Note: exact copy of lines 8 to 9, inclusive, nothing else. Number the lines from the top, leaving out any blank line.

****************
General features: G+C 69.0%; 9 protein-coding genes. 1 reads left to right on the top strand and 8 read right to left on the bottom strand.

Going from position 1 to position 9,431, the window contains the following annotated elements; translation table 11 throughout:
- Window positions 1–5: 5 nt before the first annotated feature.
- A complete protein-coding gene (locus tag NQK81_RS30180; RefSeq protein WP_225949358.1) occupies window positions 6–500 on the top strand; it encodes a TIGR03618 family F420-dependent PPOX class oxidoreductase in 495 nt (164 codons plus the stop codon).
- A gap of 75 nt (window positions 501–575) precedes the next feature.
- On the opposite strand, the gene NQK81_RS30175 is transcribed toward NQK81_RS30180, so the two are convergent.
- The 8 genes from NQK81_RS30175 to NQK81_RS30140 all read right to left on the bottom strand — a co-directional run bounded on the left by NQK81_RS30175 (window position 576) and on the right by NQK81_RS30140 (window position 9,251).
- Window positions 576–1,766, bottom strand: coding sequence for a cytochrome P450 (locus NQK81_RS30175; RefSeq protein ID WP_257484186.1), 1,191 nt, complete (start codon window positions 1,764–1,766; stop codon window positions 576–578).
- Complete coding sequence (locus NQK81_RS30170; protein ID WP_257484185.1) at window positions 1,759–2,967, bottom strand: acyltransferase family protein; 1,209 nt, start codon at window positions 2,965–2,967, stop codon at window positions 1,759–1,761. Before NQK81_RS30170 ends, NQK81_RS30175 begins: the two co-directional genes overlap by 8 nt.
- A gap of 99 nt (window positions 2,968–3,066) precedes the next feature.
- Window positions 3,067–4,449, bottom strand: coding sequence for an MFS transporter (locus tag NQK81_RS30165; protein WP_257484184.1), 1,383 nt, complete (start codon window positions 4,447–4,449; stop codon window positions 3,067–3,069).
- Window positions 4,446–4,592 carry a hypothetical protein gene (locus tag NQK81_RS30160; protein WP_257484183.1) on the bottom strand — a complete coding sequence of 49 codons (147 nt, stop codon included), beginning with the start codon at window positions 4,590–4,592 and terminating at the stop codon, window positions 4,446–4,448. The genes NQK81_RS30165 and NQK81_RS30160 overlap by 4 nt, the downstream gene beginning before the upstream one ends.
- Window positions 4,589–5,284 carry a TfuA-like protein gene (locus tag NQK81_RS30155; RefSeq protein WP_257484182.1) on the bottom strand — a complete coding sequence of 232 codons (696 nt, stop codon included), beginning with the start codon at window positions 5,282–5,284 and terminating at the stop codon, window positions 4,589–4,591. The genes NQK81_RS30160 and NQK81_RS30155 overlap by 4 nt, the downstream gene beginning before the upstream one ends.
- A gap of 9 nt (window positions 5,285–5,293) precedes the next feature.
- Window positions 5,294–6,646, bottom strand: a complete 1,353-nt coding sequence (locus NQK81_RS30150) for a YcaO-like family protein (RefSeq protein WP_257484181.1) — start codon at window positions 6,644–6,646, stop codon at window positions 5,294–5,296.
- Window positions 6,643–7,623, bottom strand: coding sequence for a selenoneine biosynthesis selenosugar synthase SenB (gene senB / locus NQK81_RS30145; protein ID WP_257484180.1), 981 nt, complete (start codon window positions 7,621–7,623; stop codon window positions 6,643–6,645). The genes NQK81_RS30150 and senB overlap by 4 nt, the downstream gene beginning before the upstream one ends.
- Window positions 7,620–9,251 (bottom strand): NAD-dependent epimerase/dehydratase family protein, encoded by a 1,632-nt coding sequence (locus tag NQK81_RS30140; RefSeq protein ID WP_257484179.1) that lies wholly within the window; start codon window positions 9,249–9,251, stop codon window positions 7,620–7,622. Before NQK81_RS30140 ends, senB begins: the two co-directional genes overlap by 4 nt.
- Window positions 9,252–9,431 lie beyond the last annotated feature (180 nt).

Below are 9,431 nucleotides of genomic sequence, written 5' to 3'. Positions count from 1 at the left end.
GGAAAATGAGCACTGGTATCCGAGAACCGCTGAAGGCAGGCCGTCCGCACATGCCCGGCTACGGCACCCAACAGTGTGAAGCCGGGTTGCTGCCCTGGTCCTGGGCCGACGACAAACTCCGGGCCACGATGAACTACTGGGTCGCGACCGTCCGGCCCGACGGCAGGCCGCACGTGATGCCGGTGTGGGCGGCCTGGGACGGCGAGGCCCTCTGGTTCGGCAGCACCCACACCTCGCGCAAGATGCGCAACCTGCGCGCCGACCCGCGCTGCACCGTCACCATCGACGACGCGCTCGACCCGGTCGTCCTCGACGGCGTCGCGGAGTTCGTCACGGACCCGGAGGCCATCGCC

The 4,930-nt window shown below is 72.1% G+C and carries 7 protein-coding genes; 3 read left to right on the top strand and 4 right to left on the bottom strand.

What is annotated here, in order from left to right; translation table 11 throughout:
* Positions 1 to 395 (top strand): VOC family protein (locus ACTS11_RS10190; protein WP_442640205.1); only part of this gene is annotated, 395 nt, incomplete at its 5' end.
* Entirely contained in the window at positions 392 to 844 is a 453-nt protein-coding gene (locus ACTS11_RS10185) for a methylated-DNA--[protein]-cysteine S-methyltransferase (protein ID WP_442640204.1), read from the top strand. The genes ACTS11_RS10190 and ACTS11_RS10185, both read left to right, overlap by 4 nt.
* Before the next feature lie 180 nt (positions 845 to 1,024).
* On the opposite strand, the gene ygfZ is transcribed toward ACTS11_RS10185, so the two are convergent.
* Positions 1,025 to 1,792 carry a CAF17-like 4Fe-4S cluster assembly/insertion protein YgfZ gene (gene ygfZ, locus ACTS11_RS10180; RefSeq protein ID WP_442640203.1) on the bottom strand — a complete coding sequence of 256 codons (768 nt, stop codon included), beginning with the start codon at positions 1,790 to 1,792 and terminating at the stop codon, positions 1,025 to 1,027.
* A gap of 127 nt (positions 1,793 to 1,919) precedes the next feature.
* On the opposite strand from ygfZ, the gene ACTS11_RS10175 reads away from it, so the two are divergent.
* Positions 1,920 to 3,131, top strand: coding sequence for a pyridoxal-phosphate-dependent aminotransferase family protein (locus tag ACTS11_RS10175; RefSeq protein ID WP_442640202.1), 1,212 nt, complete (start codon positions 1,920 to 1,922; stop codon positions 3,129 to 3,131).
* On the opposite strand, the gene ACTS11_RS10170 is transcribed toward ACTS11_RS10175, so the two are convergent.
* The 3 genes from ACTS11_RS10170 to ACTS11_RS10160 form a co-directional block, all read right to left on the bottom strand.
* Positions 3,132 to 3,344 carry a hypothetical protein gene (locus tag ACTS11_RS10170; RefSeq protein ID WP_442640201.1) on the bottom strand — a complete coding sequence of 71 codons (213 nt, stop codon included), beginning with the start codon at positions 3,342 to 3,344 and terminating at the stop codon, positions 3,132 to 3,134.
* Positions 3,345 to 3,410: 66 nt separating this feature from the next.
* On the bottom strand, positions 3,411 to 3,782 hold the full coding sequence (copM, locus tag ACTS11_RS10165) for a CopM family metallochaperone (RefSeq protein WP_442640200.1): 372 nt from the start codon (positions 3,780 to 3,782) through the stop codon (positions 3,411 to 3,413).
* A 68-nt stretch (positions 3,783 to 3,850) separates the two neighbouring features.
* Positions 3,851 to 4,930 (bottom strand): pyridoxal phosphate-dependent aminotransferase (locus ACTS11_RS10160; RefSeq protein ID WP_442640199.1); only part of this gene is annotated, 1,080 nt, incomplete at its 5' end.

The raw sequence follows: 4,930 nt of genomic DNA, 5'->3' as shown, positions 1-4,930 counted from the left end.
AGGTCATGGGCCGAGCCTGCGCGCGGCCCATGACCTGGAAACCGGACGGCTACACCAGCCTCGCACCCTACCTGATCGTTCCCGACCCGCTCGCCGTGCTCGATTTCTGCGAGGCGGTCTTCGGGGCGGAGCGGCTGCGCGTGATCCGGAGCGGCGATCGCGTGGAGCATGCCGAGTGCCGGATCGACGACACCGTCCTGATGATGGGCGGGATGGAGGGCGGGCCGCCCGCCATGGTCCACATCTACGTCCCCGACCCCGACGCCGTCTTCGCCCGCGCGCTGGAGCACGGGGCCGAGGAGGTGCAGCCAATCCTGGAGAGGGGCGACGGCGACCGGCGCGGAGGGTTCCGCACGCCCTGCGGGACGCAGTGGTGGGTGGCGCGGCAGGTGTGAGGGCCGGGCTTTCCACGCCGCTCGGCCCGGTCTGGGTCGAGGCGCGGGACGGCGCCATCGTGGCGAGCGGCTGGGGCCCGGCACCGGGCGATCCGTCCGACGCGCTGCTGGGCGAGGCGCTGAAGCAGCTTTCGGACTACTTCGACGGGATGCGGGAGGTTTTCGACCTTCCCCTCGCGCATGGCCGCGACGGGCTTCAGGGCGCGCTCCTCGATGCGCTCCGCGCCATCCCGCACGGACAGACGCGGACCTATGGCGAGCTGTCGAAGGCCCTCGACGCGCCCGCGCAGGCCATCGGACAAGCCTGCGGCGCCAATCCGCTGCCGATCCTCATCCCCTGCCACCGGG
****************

- Window positions 576–1,766, bottom strand: coding sequence for a cytochrome P450 (locus NQK81_RS30175; RefSeq protein ID WP_257484186.1), 1,191 nt, complete (start codon window positions 1,764–1,766; stop codon window positions 576–578).
- Complete coding sequence (locus NQK81_RS30170; protein ID WP_257484185.1) at window positions 1,759–2,967, bottom strand: acyltransferase family protein; 1,209 nt, start codon at window positions 2,965–2,967, stop codon at window positions 1,759–1,761. Before NQK81_RS30170 ends, NQK81_RS30175 begins: the two co-directional genes overlap by 8 nt.